Log Hours

Students are required to keep track of the hours worked, and they must have their supervisors review and initial a listing of hours worked.  There is a month grid provided for this function in the Bi Weekly Log Module. Students are to compile and maintain a listing of days and hours worked, and then have their supervisors sign off on the hours.  These listings should be submitted bi-weekly to the Bi Weekly Log Drop Box by 11:59 PM on Sunday nights. 

Field Evaluation

The field supervisor at the agency is requested to evaluate the student's performance twice during the semester: the mid-semester evaluation and the final evaluation.  Under particular circumstances, the PSU criminal justice internship coordinator may contact the field supervisor to collect that information. Students are required to print out the forms as they can be found in the Field Supervisor Evaluation Forms Module, have their supervisor fill out the forms, and submit the forms to the same folder.

Writing Assignment

The writing assignment requires you to choose two scholarly articles from the course's e-reserves and will consist of no fewer than 2,000 words for 3 credits and no fewer than 3,000 for 6 creditsNote that the title page and reference page word counts do not count toward the total requirement.The paper will be typed, double-spaced, and Times 12 font will be used. This assignment requires you to merge what you have read and experienced into the paper. This means you will thoroughly integrate the readings with your experiences. Please take this portion of the course seriously and produce a quality essay.  It is the culminating event of this course and is heavily weighted in the final grade for the course. 

You are required to submit your paper to the Final Writing Drop Box. Papers are due by 11:59 PM on the first day of finals week which is, April 29, 2019. Late papers and journals will be subject to a 10% reduction in grade. 

Please use APA style including face page, abstract, and reference section. If you are unfamiliar with APA Style, here are three resources we recommend: ​

  • University of Wisconsin-Madison's Web site.
  • David Warlick's Citation Machine
  • The Penn State Library system. Follow the steps below:
    • Go to the PSU Library
    • Find the "Research Tools" link;
    • Select "Online Reference Resources" link;
    • Scroll down to "Writing Resources/Style Manuals" link;
    • Click on the "APA" link
  • -- This feature will provide a flawless citation for your reference section every time.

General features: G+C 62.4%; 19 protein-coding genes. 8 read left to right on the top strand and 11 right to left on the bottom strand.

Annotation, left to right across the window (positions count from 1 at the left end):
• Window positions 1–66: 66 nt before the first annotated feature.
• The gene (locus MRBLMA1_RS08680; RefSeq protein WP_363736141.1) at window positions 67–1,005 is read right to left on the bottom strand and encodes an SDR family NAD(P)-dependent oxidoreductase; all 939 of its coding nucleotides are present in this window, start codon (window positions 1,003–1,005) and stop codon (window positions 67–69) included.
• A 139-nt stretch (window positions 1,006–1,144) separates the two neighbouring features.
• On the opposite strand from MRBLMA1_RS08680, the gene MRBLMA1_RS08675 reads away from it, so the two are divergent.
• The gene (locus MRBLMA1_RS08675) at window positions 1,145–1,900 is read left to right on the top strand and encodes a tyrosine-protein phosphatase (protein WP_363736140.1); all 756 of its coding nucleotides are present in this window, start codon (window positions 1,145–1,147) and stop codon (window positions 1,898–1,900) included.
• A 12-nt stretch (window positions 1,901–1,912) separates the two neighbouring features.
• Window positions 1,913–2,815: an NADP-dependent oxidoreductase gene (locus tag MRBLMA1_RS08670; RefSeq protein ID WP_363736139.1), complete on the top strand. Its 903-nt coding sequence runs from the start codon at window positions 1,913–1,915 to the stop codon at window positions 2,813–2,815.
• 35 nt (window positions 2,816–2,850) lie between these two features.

Your course grade is calculated as follows:

Grading Items
Grading ItemsPoints
Instructor's Evaluation of Journal25
Submission of Bi-Weekly Logs10
Instructor's Evaluation of Final Paper40
Evaluation of student from site25

The grades of A, B, C, D, and F indicate the following qualities of academic performance:

  • A = (Excellent) Indicates exceptional achievement
  • B = (Good) Indicates extensive achievement
  • C = (Satisfactory) Indicates acceptable achievement
  • D= (Poor) Indicates only minimal achievement
  • F = (Failure) Indicates inadequate achievement necessitating a repetition of the course in order to secure credit.
Grading Scale
A94% to 100%
A-90% to 93.9%
B+87% to 89.9%
B84% to 86.9%
B-80% to 83.9%
C+77% to 79.9%
C70% to 76.9%
D60% to 69.9%
FBelow 60%

Please refer to the University Grading Policy for Undergraduate Courses for additional information about University grading policies.

Course Schedule

Note that assignments are due based on the North American Eastern Standard time zone (ET). This ensures that all students have the same deadlines regardless of where they live. 

Note: If you are planning to graduate this semester, please communicate your intent to graduate to your instructor. This will alert your instructor to the need to submit your final grade in time to meet the published graduation deadlines. For more information about graduation policies and deadlines, please go to the Graduation Information on the My Penn State Online Student Portal.
  • Course Length: 16 weeks

Disclaimer: Please note that the specifics of this Course Syllabus are subject to change, and you will be responsible for abiding by any such changes. Your instructor will notify you of any changes.